Is it required to have a Waterproof Membrane under a Floor Tile Installation in a Mud Room, Laudry Room or in a Bathroom floor


We are doing a whole house renovation. While doing a walkthrough, I noticed the installer had used 1/2” interior plywood underpayment over the sub-floor. He indicated he was covering the plywood with a mat that allows for expansion and contraction without cracking. Great, I thought. After the matting was installed I asked if it was a waterproof layer. It is not! So, I have no waterproofing between the tile and the plywood substrate. The tile will be installed in a mud room, laundry room and bathrooms. Is this an installation compliant with commonly accepted installation standards? Are there building codes or other references that prescribe installation standards regarding underpayment and waterproofing?


ANSWER - It depends on what type of mat was used over the plywood on whether it is an acceptable installation method.  Although it would be ideal to install a waterproof membrane in areas that would be subjected to residual moisture such as the mud room, laundry room and bathroom floors it isn't required.  It is optional.  It is required to have a waterproof membrane in a shower.

Installing over a plywood underlayment isn't the best method in the first place.  Wood floors tend to have excessive deflection and they are moisture sensitive to some degree.  It is better to go over a backer board or mortar bed that is more moisture resistant and more stable.   There is a installation method of a uncoupling mat over a plywood underlayment.  The mat is moisture resistant, and is only waterproof if they include other steps to make it continuously waterproof. So it is better than bonding directly to the plywood underlayment.

2 thoughts on “Is it required to have a Waterproof Membrane under a Floor Tile Installation in a Mud Room, Laudry Room or in a Bathroom floor

  1. Doug blake says:

    I’ve got plywood floors with concrete board on top wanting to put in a shower do I need to put a water barrier down before the tile and if so what is best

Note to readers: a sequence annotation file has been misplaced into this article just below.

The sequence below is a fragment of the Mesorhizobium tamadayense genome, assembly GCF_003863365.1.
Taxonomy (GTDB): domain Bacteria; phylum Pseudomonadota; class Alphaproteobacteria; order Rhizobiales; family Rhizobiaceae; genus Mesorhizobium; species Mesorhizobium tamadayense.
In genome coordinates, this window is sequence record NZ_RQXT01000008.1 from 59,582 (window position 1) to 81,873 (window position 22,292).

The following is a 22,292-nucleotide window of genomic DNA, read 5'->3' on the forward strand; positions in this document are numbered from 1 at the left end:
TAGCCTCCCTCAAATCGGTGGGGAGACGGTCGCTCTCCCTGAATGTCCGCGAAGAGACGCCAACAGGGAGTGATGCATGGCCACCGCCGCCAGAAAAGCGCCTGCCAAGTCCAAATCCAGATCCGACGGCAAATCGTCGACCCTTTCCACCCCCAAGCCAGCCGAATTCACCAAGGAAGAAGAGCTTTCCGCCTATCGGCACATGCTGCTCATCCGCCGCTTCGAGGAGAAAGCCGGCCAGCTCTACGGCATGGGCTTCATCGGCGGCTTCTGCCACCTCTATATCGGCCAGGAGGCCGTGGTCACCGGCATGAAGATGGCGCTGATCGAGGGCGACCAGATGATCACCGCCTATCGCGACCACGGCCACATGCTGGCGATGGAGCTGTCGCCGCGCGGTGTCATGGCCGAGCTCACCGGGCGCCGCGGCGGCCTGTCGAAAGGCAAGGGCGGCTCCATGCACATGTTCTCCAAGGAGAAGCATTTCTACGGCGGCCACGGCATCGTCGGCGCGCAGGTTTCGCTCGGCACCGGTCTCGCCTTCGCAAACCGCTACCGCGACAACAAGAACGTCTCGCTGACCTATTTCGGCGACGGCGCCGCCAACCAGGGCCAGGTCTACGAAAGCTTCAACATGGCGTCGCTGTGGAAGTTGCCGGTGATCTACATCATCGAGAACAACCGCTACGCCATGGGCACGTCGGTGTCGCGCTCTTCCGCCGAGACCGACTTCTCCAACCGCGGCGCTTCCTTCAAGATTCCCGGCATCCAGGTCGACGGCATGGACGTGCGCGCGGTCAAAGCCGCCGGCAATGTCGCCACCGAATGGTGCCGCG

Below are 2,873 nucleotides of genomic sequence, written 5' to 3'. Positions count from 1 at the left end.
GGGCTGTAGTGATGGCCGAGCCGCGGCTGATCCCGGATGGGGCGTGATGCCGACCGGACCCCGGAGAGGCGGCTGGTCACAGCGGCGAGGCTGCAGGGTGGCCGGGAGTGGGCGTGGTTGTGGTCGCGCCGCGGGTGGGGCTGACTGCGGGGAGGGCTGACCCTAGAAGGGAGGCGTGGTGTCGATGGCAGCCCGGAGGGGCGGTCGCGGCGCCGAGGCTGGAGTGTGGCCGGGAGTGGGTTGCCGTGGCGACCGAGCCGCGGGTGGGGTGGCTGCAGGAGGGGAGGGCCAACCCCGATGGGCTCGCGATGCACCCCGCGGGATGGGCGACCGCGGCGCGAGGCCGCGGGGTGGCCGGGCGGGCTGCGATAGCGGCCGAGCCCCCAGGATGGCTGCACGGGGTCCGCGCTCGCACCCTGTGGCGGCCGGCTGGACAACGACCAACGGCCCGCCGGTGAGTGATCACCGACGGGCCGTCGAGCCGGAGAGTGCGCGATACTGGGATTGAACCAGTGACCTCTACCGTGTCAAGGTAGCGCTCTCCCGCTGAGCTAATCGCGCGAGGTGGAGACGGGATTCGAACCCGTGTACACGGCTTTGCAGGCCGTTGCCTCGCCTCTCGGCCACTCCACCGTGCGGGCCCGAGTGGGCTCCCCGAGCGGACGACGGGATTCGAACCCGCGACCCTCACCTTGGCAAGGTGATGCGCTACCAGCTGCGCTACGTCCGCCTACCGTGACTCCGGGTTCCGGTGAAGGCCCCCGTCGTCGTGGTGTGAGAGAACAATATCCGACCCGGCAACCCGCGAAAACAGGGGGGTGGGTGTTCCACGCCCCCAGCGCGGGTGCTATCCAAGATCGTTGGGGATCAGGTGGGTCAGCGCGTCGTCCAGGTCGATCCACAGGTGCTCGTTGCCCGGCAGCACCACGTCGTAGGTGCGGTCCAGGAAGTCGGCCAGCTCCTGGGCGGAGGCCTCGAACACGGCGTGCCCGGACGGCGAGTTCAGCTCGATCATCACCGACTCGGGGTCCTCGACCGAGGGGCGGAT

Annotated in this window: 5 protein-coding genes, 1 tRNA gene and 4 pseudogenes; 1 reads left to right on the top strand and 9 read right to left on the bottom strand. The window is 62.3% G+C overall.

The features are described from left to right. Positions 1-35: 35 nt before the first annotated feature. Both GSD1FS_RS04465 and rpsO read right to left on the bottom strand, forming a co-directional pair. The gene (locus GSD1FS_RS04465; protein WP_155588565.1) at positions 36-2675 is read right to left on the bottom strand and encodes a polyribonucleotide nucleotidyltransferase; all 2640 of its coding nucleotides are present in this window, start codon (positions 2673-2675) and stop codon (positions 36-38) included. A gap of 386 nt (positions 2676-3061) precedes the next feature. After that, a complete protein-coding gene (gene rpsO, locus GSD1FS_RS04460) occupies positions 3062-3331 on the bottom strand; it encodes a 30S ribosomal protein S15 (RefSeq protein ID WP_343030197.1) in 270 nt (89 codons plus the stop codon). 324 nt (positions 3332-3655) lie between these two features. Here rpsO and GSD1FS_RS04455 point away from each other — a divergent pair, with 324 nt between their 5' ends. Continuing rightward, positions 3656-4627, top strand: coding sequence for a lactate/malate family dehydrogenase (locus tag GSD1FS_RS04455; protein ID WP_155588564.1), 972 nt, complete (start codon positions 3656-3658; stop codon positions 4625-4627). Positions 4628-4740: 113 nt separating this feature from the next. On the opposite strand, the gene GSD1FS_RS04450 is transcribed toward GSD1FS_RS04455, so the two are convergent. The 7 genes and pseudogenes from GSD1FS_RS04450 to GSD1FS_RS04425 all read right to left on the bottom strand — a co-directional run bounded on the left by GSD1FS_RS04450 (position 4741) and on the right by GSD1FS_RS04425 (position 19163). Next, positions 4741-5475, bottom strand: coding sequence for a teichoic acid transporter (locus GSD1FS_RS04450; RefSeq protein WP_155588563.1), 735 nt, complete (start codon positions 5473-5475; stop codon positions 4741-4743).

• Donato Pompo says:

      There are two things that are important. One is you have to waterproof the floor (shower pan surface) and up the walls. You have to install a drain and the waterproof surface of the floor has to be sloped to the drain at least 1/4″ per foot.

      If you want a curbless shower floor you can purchase the kits for lowering the floors so they are flush with the floor joists. You then can put a trench drain at the back wall and have the shower floor sloped to the drain.

      You can also purchase one of the extrude high-strength Styrofoam prefab shower flowers that are presloped and designed to incorporate the trench drain in the floor.

      If you go with a traditional shower pan floor then you install at shower dam that is about 6″ tall. You put at least 12″ tall backing along the shower walls at the studs for the waterproof membrane to go against. You have to place your two part area drain or a trench drain and plumbing.

      You have to pre-slope the the shower floor with metal lath and mortar over a building paper cleavage membrane. You then apply your waterproof membrane that is either a hot mop application or a sheet membrane and clamp it into the two part drain and cover the weep holes in the drain with either pea gravel or a plastic weep hole protector. If you have building paper on the wall as a moisture barrier then it should lap over the shower waterproof membrane. You then float your mortar bed over that with wire reinforcement suspended in the mortar bed by maintaining the slope to drain.

      They you apply a secondary waterproof membrane over the cured mortar bed and this membrane extend up the walls for full protection.

      Make sure you install movement joints at all the changes of planes.

      So depending on what you want, you can see there is a lot of planning and work that needs to be done.

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